All of us on Earth – from the tiniest amoeba to the most majestic gray whale – might be alien invaders.

One scientist is presenting a new twist on a perennially popular theory, called "panspermia," that life on this planet might have been planted by meteorites that slammed into an ancient Earth. Chemist Steven Benner, who works at the Foundation for Applied Molecular Evolution, argues in a presentation delivered Thursday at the Goldschmidt Conference in Italy that the earliest building blocks of life couldn’t have survived on Earth at the time – but they could have arisen on Mars.

The theory rests on the assumption that the evolution of life began with simple biopolymers, like RNA. But there are multiple reasons why the conditions on Earth billions of years ago wouldn’t have been hospitable to these tiny bits of organic material. RNA isn’t very stable on its own; add some energy, like heat or light, and it devolves into a goopy, oily glob. Benner calls this the “tar paradox.”

Certain elements, like boron and molybdenum, can mitigate this tendency for organic materials to dissolve into tar. But these minerals typically form in dry, desert areas, and Earth at the supposed time of RNA emergence was completely waterlogged (which presents yet another problem, as RNA also has a tendency to dissolve in water).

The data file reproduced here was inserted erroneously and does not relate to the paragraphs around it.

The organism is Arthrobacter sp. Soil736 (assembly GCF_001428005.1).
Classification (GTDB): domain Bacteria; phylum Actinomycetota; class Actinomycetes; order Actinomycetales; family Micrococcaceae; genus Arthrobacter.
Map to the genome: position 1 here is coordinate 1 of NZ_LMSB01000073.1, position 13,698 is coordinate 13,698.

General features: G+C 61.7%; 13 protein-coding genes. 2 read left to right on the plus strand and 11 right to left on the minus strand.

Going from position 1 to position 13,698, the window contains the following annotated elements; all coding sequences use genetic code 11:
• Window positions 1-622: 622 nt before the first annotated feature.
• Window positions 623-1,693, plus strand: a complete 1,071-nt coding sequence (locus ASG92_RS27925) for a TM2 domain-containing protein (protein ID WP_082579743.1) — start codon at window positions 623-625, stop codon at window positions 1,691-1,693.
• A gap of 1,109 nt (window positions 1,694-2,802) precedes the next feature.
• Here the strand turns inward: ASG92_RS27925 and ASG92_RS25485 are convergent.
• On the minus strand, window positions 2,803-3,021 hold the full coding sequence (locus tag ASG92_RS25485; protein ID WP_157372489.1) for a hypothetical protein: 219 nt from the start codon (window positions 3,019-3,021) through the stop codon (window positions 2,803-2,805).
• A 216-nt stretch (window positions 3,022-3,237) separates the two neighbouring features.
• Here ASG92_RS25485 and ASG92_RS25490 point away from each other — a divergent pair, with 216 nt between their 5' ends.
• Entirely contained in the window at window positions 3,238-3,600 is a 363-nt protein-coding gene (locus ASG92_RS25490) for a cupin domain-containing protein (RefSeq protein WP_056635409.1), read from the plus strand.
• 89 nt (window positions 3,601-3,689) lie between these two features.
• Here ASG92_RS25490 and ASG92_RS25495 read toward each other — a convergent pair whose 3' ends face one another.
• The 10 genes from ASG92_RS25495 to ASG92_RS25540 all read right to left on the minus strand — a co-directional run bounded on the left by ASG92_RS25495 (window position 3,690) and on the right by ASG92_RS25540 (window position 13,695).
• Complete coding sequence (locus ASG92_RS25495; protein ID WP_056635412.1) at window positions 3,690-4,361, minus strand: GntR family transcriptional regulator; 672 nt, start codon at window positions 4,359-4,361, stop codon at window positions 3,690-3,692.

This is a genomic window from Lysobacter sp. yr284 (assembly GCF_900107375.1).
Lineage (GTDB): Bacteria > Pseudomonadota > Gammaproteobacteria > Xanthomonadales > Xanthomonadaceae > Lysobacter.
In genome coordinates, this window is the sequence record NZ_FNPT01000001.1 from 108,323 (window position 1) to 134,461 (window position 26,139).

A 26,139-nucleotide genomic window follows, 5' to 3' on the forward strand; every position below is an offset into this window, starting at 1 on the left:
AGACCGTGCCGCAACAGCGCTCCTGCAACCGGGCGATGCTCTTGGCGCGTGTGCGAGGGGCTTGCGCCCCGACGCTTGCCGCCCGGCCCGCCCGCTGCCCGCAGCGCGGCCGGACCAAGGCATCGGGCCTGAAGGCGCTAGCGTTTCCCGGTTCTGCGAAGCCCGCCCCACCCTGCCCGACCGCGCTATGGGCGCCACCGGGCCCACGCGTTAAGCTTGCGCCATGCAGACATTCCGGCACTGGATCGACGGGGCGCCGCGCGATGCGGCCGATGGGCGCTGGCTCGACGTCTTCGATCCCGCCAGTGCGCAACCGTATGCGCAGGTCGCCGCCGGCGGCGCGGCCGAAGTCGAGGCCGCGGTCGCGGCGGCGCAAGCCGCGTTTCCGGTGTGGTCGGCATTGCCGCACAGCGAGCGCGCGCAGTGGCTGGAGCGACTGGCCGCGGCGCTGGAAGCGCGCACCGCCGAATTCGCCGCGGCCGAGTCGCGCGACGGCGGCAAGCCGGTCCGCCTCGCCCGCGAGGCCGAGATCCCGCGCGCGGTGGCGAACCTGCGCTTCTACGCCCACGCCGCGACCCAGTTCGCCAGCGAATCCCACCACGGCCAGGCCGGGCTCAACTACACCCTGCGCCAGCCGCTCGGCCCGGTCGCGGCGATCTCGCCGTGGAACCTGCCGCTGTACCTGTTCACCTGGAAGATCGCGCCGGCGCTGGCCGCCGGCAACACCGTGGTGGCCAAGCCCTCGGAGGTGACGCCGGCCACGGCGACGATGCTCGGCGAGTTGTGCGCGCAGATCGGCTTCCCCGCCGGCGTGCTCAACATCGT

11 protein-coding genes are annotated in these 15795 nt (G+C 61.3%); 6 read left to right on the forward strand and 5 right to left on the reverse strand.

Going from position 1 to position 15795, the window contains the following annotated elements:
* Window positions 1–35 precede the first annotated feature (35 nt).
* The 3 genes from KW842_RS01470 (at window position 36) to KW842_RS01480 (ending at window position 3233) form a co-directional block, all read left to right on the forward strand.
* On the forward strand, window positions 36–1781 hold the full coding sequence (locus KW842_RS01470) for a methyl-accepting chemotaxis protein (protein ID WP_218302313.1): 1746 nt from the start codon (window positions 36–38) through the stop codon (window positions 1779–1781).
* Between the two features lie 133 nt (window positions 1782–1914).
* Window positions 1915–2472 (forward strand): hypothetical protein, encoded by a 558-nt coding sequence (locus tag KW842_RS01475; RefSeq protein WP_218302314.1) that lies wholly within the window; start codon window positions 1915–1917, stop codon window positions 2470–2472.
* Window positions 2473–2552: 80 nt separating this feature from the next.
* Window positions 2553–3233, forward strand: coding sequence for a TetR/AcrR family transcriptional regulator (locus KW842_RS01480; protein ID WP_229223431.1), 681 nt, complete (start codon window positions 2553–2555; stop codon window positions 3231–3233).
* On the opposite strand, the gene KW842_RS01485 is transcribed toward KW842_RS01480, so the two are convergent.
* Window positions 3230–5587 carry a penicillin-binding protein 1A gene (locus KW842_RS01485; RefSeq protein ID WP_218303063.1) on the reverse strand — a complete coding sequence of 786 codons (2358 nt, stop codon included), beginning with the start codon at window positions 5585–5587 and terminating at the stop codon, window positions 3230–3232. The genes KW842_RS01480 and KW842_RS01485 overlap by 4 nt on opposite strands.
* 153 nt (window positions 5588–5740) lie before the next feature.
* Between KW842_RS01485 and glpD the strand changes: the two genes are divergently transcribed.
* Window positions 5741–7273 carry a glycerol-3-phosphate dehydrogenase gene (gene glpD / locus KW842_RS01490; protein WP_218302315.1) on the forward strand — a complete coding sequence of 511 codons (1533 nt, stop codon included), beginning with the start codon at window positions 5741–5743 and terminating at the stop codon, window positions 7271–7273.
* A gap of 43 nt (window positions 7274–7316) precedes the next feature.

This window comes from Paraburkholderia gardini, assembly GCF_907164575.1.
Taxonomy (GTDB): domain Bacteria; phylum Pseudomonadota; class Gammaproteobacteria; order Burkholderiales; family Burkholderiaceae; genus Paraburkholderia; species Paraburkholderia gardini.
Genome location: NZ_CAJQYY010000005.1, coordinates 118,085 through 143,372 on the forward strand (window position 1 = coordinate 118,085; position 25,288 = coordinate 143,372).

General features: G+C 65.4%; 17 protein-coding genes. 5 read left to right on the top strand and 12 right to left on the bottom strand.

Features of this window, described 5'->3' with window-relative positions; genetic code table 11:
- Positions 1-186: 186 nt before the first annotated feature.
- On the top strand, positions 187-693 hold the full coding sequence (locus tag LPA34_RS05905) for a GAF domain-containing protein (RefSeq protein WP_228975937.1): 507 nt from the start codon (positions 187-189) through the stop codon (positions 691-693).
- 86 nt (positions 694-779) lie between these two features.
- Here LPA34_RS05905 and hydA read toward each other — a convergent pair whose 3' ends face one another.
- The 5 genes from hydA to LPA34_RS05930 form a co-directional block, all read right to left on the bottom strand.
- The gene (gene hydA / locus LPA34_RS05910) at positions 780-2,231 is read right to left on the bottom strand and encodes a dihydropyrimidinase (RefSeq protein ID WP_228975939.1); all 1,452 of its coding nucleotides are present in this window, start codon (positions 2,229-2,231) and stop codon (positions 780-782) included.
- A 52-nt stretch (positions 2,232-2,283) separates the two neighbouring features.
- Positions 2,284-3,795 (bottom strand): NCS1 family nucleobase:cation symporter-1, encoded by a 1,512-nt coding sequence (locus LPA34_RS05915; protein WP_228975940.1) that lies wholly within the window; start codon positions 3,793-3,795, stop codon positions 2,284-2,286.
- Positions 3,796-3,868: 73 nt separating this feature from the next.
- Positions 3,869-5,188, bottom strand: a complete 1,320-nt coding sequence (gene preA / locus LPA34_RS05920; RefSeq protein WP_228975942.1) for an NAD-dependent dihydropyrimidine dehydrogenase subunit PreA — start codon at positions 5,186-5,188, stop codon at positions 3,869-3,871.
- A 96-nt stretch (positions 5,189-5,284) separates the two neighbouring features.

“If Earth was too young for borate… and too wet for deserts, then life could not have emerged on Earth,” Benner wrote in an email.

However, scientific analyses of Martian meteorites show that the Red Planet once had the necessary elements to keep RNA sticking together: boron and oxidized molybdenum.

“Mars has always been more oxidizing and drier than Earth,” Benner wrote in an email. “True, being too small to have a magnetic field, it has lost most of its atmosphere and most of its water. However, 3.5 billion years ago, all of the chemistry that we propose could have happened on Mars. As Mars became less and less habitable over time, the life that originated on Mars (and, in this view, could not have originated on Earth), escaped to Earth, which has remained habitable until this day.”

Still, some scientists point out that at the moment, Benner’s theory doesn’t have a huge amount of evidence to support it. While the theory is fairly plausible, according to Denver Museum of Nature and Science astrobiologist David Grinspoon, plausibility isn’t proof.

"This isn't really evidence that life came from Mars, but it is evidence that Steven Benner is very clever," Grinspoon told NBC News.

Benner is no credulous quack – he was one of the earliest people to question a later-discredited study that purported to show evidence of arsenic-based life. He acknowledges the limits of his theory.

“This ‘story’ illustrates in particular the difference between a locale where life can survive and a locale where life can emerge,” he wrote. “The two are different.”